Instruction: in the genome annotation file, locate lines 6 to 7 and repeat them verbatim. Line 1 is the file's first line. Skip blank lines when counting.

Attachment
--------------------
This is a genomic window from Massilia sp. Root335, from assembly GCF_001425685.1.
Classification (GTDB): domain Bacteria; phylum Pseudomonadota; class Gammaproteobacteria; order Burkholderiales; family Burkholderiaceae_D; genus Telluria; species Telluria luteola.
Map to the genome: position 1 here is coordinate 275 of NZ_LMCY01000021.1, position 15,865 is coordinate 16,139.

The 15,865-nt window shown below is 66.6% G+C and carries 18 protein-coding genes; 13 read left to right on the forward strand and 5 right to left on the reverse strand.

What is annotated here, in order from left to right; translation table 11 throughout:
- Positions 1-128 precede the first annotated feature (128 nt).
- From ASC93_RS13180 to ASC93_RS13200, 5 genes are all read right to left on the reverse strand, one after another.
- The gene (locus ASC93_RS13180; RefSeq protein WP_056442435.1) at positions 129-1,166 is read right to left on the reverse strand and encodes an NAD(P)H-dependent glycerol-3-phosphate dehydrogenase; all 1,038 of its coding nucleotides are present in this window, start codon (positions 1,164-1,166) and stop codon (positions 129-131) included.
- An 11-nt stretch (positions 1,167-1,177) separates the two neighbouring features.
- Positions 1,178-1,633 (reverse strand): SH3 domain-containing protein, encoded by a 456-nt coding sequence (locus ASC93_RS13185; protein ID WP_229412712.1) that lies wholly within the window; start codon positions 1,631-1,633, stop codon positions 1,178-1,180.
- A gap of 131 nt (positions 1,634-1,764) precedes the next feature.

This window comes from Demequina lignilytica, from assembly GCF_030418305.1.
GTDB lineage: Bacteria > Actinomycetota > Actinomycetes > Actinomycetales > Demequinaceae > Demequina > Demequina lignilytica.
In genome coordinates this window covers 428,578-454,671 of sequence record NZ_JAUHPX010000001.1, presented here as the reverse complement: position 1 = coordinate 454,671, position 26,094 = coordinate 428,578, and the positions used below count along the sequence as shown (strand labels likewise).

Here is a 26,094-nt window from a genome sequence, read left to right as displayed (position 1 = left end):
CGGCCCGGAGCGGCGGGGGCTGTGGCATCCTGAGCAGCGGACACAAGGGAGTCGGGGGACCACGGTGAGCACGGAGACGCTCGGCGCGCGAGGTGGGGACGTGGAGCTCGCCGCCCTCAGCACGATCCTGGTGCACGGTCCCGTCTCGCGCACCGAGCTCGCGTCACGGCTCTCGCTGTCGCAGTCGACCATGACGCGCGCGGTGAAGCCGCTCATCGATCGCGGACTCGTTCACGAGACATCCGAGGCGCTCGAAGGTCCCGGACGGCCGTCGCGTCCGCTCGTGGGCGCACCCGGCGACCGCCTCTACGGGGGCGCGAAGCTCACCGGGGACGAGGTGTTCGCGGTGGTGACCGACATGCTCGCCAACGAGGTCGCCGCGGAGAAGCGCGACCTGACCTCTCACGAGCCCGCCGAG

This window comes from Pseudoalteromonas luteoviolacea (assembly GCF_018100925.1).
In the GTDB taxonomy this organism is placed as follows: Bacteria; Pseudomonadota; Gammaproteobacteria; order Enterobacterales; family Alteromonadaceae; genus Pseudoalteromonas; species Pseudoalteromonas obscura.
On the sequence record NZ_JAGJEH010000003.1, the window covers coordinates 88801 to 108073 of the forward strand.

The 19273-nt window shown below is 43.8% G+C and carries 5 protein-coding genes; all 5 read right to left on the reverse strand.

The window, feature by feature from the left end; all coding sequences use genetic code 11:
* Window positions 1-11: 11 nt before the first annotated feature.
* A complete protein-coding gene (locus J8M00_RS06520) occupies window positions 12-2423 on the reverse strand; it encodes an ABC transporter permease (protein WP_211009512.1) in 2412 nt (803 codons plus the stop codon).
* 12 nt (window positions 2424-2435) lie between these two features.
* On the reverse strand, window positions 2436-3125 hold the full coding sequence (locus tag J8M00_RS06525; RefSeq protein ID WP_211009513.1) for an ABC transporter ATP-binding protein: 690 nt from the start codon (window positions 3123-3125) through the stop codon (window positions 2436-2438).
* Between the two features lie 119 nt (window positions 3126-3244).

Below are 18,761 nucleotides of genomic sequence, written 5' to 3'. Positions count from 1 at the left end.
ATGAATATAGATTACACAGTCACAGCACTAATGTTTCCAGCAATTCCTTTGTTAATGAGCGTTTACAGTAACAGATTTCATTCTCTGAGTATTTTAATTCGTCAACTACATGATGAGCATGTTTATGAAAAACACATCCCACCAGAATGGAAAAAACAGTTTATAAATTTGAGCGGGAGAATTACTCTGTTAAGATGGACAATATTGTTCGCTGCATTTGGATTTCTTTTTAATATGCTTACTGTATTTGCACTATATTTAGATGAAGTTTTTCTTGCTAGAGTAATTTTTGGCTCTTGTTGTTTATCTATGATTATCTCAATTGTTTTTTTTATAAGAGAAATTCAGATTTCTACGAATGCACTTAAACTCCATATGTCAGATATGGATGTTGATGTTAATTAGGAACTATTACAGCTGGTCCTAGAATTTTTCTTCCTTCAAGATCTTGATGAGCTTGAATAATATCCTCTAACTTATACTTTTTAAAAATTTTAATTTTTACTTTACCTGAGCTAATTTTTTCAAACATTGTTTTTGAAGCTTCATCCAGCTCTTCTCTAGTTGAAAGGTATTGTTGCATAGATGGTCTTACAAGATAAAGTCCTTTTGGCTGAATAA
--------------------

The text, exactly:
- Positions 1-128 precede the first annotated feature (128 nt).
- From ASC93_RS13180 to ASC93_RS13200, 5 genes are all read right to left on the reverse strand, one after another.